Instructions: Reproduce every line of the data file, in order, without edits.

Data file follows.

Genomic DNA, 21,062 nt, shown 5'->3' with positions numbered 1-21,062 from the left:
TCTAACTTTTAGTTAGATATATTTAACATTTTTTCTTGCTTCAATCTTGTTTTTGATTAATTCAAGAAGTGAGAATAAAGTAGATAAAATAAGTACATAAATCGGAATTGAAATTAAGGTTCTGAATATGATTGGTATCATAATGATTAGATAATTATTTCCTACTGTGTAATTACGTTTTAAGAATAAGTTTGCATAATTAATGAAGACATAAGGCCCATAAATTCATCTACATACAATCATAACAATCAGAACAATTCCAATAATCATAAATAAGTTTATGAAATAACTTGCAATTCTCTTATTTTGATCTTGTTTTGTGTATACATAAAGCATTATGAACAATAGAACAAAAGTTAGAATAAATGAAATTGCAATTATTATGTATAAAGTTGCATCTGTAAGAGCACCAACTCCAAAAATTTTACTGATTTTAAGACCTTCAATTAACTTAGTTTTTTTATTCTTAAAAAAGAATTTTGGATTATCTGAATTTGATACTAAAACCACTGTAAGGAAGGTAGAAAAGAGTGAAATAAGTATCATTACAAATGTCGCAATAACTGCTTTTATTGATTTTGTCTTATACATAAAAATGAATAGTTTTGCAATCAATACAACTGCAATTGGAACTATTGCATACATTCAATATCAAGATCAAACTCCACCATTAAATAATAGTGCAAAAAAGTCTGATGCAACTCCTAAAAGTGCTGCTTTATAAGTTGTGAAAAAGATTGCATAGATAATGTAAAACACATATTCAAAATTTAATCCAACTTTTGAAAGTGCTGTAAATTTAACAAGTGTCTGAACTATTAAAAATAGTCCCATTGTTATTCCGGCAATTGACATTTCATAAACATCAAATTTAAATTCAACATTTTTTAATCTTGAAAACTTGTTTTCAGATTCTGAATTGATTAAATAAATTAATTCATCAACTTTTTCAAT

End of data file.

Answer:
Genomic DNA, 21,062 nt, shown 5'->3' with positions numbered 1-21,062 from the left:
TCTAACTTTTAGTTAGATATATTTAACATTTTTTCTTGCTTCAATCTTGTTTTTGATTAATTCAAGAAGTGAGAATAAAGTAGATAAAATAAGTACATAAATCGGAATTGAAATTAAGGTTCTGAATATGATTGGTATCATAATGATTAGATAATTATTTCCTACTGTGTAATTACGTTTTAAGAATAAGTTTGCATAATTAATGAAGACATAAGGCCCATAAATTCATCTACATACAATCATAACAATCAGAACAATTCCAATAATCATAAATAAGTTTATGAAATAACTTGCAATTCTCTTATTTTGATCTTGTTTTGTGTATACATAAAGCATTATGAACAATAGAACAAAAGTTAGAATAAATGAAATTGCAATTATTATGTATAAAGTTGCATCTGTAAGAGCACCAACTCCAAAAATTTTACTGATTTTAAGACCTTCAATTAACTTAGTTTTTTTATTCTTAAAAAAGAATTTTGGATTATCTGAATTTGATACTAAAACCACTGTAAGGAAGGTAGAAAAGAGTGAAATAAGTATCATTACAAATGTCGCAATAACTGCTTTTATTGATTTTGTCTTATACATAAAAATGAATAGTTTTGCAATCAATACAACTGCAATTGGAACTATTGCATACATTCAATATCAAGATCAAACTCCACCATTAAATAATAGTGCAAAAAAGTCTGATGCAACTCCTAAAAGTGCTGCTTTATAAGTTGTGAAAAAGATTGCATAGATAATGTAAAACACATATTCAAAATTTAATCCAACTTTTGAAAGTGCTGTAAATTTAACAAGTGTCTGAACTATTAAAAATAGTCCCATTGTTATTCCGGCAATTGACATTTCATAAACATCAAATTTAAATTCAACATTTTTTAATCTTGAAAACTTGTTTTCAGATTCTGAATTGATTAAATAAATTAATTCATCAACTTTTTCAAT